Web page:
And then there’s Jinsaku Hino, the serial killer. As with the 2nd book, the anime decided he was irrelevant and completely cut him. And, as with the 2nd book, I can’t blame them at all, as his plot *is* almost totally irrelevant, serving to pad out the page count till we see who’s really behind Angel Fall and giving us a lot of discussion of split personalities. He’s certainly a creepy psycho, but we never get any sense that he poses a real threat to our heroes, and the main thing his plot seems to have done is show us the Kamijou home and thus show Tsuchimikado who the real culprit is.

Luckily, once we find out who that culprit is, the novel takes a huge upswing, and the 2nd half is much better than the first. Touma’s talk with his father is one of the most heartwarming in the series, as well as a really depressing glimpse back at his horrible childhood. Kanzaki, when she’s not being embarrassed about Touma in general, is also very well done, showing off the fact that she was holding back against Touma in book 1 a lot. Her past is also somewhat tragic, even if she and Touma are meant to be contrasted as polar opposites. As for Tsuchimikado, there’s a bit too much heel-face revolving door here, but you at least get the sense he’s trying to be on the right side, whichever one that may be, and he does get away with a cool (temporary) exit. And I did like him pointing out that Gabriel’s disguise is really obvious to anyone familiar with Russia, as it really, really is.

Yen Press’s translation is decent, though it’s fighting on multiple fronts here. Kamachi’s amazingly wordy prose is simply hard to translate in a way that doesn’t sound like an encyclopedia threw up. Tsuchimikado’s speech quirks are handled pretty well, but his habit of giving everyone nicknames runs up against Yen’s no honorifics policy. So Kamiyan is now Kammy, and Oneechin is now Zaky. Which is OK, but tends to make them sound more like J-pop band members than Index characters.

Luckily, we’re in for a big upswing with Book 5, and the even numbered books get better from here on out. This particular book, though, suffers from a stapled on subplot and bad humor (I did enjoy Misha’s obsession with chewing gum, the most subtle joke and therefore the best). I definitely recommend it for Kanzaki fans, but honestly, the rest might just want to wait till Book 5, where we’ll be discussing another divisive plot twist.

Black Bullet: Those Who Would Be Gods

By Shiden Kanzaki and Saki Ukai. Released in Japan by ASCII Mediaworks. Released in North America by Yen Press.

One of the more difficult things about reading modern Japanese manga and light novels is a certain tendency to follow what’s popular and throw things in that appeal to a certain audience – even if they may not actually be appropriate for the book that’s being written. As an example, Fujino Omori wanted to call their new fantasy novel series Familia Myth, but editorial convinced them to use the ever popular ‘long long title’ in order to get readers, resulting in Is It Wrong To Try To Pick Up Girls In A Dungeon?. Which works OK, because there are other elements of that sort of genre in the books – harems, etc. But when you have a dark, brutal corpse-filled dystopian series about child soldiers, somehow populating it with lolicon jokes and tsundere grumbling seems even more jarring than it normally is.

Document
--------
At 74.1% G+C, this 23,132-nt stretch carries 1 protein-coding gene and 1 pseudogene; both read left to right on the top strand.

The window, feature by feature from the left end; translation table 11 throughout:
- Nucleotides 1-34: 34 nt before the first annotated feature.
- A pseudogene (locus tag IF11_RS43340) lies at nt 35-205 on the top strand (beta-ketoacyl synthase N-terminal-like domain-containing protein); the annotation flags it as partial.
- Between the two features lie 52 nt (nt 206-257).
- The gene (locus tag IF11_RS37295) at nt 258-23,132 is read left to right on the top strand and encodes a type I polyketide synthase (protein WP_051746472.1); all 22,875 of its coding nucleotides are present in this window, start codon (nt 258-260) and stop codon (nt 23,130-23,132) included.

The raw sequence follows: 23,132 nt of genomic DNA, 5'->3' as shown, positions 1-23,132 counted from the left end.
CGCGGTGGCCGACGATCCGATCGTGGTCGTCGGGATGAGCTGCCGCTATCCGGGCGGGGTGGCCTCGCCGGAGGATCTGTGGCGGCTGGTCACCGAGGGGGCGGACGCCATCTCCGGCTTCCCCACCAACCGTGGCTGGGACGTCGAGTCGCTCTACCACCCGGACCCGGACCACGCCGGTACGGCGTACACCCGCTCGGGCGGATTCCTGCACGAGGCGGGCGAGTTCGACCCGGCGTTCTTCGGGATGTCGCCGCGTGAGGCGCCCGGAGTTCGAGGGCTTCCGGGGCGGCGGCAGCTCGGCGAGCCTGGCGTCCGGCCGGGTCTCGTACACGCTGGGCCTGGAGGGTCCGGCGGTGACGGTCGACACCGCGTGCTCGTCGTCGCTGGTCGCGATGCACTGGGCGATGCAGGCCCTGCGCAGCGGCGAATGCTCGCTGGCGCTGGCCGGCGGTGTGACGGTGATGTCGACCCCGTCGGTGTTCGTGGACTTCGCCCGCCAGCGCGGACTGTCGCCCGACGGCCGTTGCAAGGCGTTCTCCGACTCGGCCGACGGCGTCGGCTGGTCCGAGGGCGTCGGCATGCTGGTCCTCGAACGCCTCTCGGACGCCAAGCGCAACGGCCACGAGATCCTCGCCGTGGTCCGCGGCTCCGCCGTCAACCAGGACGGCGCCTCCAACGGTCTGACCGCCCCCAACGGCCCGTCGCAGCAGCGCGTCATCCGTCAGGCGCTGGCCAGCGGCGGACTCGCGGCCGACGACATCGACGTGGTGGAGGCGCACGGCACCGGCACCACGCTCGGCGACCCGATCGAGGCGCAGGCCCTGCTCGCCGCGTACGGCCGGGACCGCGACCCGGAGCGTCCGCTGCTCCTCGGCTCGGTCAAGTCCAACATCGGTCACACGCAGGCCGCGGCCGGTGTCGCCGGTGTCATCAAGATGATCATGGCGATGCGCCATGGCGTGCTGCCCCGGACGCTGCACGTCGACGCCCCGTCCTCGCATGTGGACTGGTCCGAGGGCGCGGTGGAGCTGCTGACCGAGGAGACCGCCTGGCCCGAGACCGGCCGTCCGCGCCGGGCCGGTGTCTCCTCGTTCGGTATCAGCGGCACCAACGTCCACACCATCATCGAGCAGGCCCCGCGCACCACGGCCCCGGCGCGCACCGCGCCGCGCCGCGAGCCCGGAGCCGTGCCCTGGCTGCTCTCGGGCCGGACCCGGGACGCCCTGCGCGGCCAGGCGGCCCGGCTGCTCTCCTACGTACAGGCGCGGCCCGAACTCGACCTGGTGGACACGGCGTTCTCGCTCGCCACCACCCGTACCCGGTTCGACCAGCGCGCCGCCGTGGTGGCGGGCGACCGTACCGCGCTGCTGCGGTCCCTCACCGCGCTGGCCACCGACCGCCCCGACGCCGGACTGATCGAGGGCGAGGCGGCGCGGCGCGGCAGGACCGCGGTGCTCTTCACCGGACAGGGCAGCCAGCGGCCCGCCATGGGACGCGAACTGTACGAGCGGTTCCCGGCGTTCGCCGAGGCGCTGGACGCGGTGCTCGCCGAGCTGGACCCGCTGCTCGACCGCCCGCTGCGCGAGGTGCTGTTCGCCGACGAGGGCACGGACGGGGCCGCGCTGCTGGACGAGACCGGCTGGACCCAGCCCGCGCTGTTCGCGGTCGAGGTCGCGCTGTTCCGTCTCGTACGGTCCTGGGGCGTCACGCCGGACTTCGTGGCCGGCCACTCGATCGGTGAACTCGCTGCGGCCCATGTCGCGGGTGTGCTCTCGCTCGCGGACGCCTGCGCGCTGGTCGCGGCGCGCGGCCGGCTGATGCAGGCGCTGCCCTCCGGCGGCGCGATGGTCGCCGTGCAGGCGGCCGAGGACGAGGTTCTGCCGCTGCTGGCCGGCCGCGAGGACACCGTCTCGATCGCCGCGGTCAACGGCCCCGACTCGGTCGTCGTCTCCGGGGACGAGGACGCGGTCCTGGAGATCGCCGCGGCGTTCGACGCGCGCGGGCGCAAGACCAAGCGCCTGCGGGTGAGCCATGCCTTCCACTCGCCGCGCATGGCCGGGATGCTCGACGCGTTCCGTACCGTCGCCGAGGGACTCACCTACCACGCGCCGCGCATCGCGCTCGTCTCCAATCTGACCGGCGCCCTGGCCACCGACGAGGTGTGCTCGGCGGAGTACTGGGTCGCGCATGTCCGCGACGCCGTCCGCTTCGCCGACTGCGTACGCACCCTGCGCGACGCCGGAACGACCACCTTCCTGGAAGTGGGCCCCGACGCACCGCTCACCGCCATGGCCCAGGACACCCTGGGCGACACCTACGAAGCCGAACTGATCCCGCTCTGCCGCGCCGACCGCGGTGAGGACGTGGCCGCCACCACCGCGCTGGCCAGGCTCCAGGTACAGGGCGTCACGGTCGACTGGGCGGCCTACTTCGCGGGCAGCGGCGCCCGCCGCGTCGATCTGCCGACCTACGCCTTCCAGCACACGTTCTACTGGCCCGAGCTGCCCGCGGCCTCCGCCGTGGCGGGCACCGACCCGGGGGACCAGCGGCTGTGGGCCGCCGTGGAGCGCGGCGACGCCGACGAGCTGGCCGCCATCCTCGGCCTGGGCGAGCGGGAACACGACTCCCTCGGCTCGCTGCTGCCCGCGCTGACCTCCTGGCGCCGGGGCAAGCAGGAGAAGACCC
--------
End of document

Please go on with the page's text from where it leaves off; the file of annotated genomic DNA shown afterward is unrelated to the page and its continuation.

There’s a very good dark action thriller in here as well. Rentaro spends most of the book talking about how useless he is, but this makes sense in terms of his characters and allows a genuinely surprising reveal towards the end of the book. Enju, like the other Cursed Children, is a giant bucket of adorable, and unlike most of the other cursed children she generally tends to be happy and upbeat – provided Rentaro is around. The relationship between them when she’s not going on about marrying him or trying to show off her prepubescent body is heartwarming. They’re contrasted well with Rentaro’s dark mirror and the villain of this first novel, Kagetane and his child Kohina. If Rentaro tries to be a big brother to Enju, Kohina sees Kagetane as her father, and he’s raised her, sadly, to be a sociopath. The fights between them are the high points of the volume.

I’d mention Kisara – that’s her on the cover, with a far bigger picture than Enju – except she really has a smaller part in this volume than you’d expect. Indeed, there were points, especially when she arrived in the middle of the council meeting with evidence of a conspiracy, that I really wish the book had a double narrative so that I could see what makes her tick. She seems to be driven by a white-hot anger against her grandfather, but what that is I’m guessing will have to wait till future books. As it is, so far she’s all potential. Oh yes, and Sumire is the classic eccentric weirdo scientist, complete with suggestions of necrophilia and a major role in Rentaro’s past.

If you removed all the elements that appeal to the typical Japanese otaku, this would not be out of place in Viz’s Haikasoru imprint. I know I’ve talked about this sort of thing earlier while reviewing No Game No Life, but that at least is fairly light-hearted and comedic with the occasional dramatic cliffhanger. Black Bullet is a brutal world where all that the heroes can hope for is making the world happy for the Cursed Children in the brief time they have available, and the last couple of pages show that even this rarely works, and that death is all that awaits. I really don’t need “tee hee, Rentaro is a pedophile’ jokes on top of it.